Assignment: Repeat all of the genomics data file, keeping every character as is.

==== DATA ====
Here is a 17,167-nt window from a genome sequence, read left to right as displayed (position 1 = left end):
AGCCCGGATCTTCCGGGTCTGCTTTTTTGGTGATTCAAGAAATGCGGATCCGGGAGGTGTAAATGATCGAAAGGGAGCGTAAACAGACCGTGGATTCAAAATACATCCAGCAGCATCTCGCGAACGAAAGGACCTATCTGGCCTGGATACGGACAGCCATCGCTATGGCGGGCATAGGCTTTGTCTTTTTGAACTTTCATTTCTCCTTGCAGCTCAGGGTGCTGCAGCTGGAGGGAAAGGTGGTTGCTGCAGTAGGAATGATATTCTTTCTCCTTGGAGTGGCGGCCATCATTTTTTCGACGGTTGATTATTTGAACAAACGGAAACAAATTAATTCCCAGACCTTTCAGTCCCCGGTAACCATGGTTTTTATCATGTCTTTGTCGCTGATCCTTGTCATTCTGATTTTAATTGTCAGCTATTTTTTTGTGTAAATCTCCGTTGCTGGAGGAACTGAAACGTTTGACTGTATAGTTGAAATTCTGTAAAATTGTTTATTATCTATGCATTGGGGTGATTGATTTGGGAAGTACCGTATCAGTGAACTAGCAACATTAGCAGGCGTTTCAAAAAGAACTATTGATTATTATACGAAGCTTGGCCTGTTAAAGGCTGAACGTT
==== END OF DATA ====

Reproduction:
Here is a 17,167-nt window from a genome sequence, read left to right as displayed (position 1 = left end):
AGCCCGGATCTTCCGGGTCTGCTTTTTTGGTGATTCAAGAAATGCGGATCCGGGAGGTGTAAATGATCGAAAGGGAGCGTAAACAGACCGTGGATTCAAAATACATCCAGCAGCATCTCGCGAACGAAAGGACCTATCTGGCCTGGATACGGACAGCCATCGCTATGGCGGGCATAGGCTTTGTCTTTTTGAACTTTCATTTCTCCTTGCAGCTCAGGGTGCTGCAGCTGGAGGGAAAGGTGGTTGCTGCAGTAGGAATGATATTCTTTCTCCTTGGAGTGGCGGCCATCATTTTTTCGACGGTTGATTATTTGAACAAACGGAAACAAATTAATTCCCAGACCTTTCAGTCCCCGGTAACCATGGTTTTTATCATGTCTTTGTCGCTGATCCTTGTCATTCTGATTTTAATTGTCAGCTATTTTTTTGTGTAAATCTCCGTTGCTGGAGGAACTGAAACGTTTGACTGTATAGTTGAAATTCTGTAAAATTGTTTATTATCTATGCATTGGGGTGATTGATTTGGGAAGTACCGTATCAGTGAACTAGCAACATTAGCAGGCGTTTCAAAAAGAACTATTGATTATTATACGAAGCTTGGCCTGTTAAAGGCTGAACGTT